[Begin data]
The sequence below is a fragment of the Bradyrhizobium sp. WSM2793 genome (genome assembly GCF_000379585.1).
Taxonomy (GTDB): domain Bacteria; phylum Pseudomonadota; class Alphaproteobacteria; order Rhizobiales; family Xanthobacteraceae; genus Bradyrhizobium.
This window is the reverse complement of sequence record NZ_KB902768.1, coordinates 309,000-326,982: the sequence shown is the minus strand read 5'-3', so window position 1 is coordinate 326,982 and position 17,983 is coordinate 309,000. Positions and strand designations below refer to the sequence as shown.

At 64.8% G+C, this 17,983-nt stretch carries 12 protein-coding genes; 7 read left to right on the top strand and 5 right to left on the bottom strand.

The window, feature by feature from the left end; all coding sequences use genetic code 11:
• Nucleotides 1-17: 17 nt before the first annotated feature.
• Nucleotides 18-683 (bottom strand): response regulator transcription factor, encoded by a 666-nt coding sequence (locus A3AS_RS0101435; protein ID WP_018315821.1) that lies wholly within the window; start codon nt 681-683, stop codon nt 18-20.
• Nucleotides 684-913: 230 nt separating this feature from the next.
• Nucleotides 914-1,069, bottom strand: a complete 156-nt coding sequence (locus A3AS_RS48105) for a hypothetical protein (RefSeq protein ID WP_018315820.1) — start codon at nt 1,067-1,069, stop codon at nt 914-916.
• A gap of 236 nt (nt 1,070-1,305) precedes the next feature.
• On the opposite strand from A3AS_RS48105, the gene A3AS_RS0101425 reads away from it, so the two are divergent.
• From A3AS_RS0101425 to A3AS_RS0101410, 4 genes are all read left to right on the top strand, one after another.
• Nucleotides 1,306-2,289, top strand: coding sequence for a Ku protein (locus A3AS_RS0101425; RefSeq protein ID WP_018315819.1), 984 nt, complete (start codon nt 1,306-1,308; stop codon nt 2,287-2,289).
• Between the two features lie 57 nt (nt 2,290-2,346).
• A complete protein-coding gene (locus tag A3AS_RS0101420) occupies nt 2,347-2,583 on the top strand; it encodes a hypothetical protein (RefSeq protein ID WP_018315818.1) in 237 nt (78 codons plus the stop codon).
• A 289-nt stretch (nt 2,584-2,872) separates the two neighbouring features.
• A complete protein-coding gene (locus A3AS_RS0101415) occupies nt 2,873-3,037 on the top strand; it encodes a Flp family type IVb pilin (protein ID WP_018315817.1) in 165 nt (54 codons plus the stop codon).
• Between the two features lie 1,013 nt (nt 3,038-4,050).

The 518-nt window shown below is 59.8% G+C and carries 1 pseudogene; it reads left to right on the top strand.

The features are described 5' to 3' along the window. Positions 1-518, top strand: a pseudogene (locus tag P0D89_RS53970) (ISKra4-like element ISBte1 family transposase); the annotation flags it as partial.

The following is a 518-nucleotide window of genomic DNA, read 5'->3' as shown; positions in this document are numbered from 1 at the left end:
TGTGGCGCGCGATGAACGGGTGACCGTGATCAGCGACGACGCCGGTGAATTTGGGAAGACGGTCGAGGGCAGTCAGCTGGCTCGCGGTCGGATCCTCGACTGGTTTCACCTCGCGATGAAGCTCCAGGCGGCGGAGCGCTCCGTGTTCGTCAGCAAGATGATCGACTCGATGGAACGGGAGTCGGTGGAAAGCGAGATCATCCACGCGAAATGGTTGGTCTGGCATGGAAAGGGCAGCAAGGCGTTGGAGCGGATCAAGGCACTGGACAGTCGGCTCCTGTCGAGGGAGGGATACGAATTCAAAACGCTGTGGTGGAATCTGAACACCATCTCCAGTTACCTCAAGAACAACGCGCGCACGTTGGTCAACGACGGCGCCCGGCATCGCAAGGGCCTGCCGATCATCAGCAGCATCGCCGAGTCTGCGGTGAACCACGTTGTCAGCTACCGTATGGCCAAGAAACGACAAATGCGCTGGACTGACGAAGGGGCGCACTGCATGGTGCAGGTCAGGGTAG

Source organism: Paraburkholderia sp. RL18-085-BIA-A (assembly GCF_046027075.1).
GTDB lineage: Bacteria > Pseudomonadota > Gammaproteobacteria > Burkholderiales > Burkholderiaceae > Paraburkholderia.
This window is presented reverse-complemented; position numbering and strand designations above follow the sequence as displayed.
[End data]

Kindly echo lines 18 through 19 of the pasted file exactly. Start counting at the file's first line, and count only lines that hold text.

• Between the two features lie 1,013 nt (nt 3,038-4,050).

The 518-nt window shown below is 59.8% G+C and carries 1 pseudogene; it reads left to right on the top strand.